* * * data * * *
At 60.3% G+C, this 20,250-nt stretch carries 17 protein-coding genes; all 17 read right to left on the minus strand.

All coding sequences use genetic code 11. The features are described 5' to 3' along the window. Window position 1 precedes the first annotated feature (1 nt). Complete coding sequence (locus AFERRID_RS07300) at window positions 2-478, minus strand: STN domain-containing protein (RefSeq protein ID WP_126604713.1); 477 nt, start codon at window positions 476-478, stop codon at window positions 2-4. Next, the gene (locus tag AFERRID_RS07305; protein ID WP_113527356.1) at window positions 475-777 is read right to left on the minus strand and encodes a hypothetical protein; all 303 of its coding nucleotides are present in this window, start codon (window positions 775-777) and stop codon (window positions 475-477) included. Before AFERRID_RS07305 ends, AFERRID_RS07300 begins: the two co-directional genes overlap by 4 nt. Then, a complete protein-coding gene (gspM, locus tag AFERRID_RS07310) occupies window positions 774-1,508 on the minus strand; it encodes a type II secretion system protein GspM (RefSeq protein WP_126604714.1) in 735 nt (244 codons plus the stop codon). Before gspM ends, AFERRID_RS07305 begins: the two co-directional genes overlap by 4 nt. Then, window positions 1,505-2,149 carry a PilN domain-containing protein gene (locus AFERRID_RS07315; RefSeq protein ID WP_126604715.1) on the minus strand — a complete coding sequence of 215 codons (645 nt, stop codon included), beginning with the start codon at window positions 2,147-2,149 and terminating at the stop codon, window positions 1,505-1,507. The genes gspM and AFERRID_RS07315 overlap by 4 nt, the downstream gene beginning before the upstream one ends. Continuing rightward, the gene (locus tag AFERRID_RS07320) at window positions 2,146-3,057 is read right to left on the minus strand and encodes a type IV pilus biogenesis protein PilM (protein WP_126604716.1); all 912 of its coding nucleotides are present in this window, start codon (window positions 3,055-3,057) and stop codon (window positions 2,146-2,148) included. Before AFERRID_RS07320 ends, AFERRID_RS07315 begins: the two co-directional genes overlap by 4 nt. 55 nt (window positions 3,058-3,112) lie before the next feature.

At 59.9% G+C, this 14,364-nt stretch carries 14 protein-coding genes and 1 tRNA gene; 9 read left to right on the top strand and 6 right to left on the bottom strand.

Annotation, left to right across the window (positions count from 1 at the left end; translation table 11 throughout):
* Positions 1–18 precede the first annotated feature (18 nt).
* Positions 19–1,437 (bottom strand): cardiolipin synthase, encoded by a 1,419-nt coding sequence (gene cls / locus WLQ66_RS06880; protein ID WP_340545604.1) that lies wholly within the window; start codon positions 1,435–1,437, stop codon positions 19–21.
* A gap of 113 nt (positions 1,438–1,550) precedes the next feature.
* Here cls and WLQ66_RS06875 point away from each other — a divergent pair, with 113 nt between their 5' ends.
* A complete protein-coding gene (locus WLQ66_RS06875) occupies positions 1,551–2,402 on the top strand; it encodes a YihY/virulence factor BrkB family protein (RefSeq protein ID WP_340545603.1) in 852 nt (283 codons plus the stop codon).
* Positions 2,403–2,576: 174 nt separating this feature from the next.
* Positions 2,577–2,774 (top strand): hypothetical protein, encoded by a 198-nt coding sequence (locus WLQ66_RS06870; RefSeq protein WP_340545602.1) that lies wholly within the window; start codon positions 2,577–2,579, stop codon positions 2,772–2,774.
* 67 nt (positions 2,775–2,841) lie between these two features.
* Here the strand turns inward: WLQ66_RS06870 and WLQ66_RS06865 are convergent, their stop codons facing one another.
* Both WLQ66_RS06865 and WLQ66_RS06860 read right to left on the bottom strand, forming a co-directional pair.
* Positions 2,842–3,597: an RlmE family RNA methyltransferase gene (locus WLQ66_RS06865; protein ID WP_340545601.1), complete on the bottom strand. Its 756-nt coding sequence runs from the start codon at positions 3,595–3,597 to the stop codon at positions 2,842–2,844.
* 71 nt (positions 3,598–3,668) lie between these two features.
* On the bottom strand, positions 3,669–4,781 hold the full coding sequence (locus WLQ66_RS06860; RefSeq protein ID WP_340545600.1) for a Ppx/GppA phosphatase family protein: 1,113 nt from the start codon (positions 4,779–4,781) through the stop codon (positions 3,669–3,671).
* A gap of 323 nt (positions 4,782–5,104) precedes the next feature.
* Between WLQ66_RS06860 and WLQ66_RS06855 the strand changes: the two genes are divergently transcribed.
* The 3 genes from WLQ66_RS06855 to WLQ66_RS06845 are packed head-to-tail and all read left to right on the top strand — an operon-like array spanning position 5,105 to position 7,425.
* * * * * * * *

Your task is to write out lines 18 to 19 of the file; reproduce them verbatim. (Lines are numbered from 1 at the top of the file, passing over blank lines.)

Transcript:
* A gap of 323 nt (positions 4,782–5,104) precedes the next feature.
* Between WLQ66_RS06860 and WLQ66_RS06855 the strand changes: the two genes are divergently transcribed.